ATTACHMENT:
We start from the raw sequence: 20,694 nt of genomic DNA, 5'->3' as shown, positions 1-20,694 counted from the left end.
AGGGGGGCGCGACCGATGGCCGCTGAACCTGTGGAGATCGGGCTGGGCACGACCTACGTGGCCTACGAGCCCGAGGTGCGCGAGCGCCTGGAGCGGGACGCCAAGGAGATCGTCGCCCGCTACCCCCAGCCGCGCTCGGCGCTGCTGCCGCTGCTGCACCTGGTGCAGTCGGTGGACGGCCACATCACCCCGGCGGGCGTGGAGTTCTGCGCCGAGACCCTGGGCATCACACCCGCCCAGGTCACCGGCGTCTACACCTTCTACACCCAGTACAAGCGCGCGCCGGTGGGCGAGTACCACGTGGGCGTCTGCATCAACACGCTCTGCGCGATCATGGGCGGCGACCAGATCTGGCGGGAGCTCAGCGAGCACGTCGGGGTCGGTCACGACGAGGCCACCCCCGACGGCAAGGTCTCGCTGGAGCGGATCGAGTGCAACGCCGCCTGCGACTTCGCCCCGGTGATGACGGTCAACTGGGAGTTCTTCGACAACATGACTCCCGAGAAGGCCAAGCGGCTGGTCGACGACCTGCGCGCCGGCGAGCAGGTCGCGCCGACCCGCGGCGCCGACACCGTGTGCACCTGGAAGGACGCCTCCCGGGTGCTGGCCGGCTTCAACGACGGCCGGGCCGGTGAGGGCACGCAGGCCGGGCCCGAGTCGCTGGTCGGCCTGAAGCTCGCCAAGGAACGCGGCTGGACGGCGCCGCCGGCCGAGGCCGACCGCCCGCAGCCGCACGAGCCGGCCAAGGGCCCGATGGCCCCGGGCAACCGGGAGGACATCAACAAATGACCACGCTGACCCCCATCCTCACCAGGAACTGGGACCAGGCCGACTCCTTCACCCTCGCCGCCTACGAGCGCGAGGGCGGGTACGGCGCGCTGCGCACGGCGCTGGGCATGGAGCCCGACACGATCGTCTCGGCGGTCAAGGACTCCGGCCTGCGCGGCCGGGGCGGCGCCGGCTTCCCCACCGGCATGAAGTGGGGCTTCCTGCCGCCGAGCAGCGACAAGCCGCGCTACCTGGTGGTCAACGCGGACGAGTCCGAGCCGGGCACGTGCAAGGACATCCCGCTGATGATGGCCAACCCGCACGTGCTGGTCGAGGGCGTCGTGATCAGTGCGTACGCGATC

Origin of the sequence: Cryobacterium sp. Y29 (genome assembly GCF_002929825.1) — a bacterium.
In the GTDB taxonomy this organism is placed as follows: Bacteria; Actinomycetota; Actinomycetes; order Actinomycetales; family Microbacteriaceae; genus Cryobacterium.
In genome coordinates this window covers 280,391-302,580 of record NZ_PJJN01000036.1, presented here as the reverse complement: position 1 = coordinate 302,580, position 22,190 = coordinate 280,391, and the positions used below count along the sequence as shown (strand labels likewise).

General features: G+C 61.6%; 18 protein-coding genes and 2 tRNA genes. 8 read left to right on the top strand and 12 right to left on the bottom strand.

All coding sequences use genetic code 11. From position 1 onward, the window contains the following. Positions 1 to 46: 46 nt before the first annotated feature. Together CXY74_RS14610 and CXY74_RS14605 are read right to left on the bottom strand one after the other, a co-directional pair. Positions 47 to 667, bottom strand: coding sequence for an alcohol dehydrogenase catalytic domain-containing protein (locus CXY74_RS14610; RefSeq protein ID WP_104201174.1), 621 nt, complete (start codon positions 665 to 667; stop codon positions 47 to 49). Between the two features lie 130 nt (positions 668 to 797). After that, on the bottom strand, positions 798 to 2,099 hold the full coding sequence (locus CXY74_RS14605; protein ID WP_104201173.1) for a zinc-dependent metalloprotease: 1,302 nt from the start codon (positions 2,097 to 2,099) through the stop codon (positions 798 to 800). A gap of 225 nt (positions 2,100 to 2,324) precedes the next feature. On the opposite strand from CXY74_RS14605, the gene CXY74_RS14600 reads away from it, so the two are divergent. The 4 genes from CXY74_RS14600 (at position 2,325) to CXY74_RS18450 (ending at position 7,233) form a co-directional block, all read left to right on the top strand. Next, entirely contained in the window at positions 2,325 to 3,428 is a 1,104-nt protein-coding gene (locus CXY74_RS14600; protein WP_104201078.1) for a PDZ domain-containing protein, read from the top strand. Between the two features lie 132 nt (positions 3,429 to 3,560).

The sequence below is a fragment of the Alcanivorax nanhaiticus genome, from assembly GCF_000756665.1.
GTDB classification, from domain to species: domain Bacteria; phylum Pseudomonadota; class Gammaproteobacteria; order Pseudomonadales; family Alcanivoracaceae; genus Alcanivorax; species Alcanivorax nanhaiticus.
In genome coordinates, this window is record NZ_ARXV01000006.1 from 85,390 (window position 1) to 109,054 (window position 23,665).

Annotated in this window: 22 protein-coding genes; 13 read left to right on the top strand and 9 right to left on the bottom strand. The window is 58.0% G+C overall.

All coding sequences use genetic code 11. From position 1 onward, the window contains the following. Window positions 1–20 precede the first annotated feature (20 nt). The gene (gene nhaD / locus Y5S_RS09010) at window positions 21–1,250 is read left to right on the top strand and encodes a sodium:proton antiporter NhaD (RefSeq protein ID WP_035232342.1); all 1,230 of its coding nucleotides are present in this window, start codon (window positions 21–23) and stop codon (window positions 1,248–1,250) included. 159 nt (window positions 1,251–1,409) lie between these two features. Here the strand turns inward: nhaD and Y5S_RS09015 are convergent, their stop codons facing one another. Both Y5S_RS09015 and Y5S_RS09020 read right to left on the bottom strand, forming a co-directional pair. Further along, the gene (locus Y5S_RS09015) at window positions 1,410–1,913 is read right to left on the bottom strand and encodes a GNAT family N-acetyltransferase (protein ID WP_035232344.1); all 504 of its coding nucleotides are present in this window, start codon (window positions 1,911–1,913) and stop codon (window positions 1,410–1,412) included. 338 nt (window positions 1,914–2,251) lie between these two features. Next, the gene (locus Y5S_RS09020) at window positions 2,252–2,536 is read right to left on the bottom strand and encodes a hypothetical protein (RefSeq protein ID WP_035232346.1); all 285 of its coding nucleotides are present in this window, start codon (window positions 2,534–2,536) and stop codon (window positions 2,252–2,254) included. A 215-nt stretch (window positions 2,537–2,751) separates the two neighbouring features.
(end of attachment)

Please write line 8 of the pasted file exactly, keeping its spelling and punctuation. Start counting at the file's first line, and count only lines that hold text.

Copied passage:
The sequence below is a fragment of the Alcanivorax nanhaiticus genome, from assembly GCF_000756665.1.